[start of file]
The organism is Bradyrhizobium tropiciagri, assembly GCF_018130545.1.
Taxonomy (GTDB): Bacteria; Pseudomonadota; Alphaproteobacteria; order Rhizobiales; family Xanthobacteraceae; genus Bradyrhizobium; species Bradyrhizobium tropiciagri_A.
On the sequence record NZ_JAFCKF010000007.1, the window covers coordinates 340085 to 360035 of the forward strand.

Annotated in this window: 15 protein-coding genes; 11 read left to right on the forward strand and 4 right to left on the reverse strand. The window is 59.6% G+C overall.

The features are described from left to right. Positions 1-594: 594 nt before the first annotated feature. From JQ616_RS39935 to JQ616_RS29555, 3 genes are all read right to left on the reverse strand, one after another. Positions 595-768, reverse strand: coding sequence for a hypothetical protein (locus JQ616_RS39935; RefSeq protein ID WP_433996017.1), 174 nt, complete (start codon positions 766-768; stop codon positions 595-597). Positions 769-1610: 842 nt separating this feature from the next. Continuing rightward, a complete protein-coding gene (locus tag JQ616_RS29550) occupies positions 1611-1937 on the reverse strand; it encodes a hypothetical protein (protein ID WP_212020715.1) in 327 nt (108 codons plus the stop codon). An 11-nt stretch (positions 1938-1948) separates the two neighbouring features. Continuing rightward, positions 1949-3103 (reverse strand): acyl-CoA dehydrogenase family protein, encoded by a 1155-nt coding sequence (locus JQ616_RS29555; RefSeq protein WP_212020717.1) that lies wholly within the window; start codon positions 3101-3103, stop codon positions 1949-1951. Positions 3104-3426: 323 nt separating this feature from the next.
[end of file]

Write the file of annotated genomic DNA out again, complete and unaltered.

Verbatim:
The organism is Bradyrhizobium tropiciagri, assembly GCF_018130545.1.
Taxonomy (GTDB): Bacteria; Pseudomonadota; Alphaproteobacteria; order Rhizobiales; family Xanthobacteraceae; genus Bradyrhizobium; species Bradyrhizobium tropiciagri_A.
On the sequence record NZ_JAFCKF010000007.1, the window covers coordinates 340085 to 360035 of the forward strand.

Annotated in this window: 15 protein-coding genes; 11 read left to right on the forward strand and 4 right to left on the reverse strand. The window is 59.6% G+C overall.

The features are described from left to right. Positions 1-594: 594 nt before the first annotated feature. From JQ616_RS39935 to JQ616_RS29555, 3 genes are all read right to left on the reverse strand, one after another. Positions 595-768, reverse strand: coding sequence for a hypothetical protein (locus JQ616_RS39935; RefSeq protein ID WP_433996017.1), 174 nt, complete (start codon positions 766-768; stop codon positions 595-597). Positions 769-1610: 842 nt separating this feature from the next. Continuing rightward, a complete protein-coding gene (locus tag JQ616_RS29550) occupies positions 1611-1937 on the reverse strand; it encodes a hypothetical protein (protein ID WP_212020715.1) in 327 nt (108 codons plus the stop codon). An 11-nt stretch (positions 1938-1948) separates the two neighbouring features. Continuing rightward, positions 1949-3103 (reverse strand): acyl-CoA dehydrogenase family protein, encoded by a 1155-nt coding sequence (locus JQ616_RS29555; RefSeq protein WP_212020717.1) that lies wholly within the window; start codon positions 3101-3103, stop codon positions 1949-1951. Positions 3104-3426: 323 nt separating this feature from the next.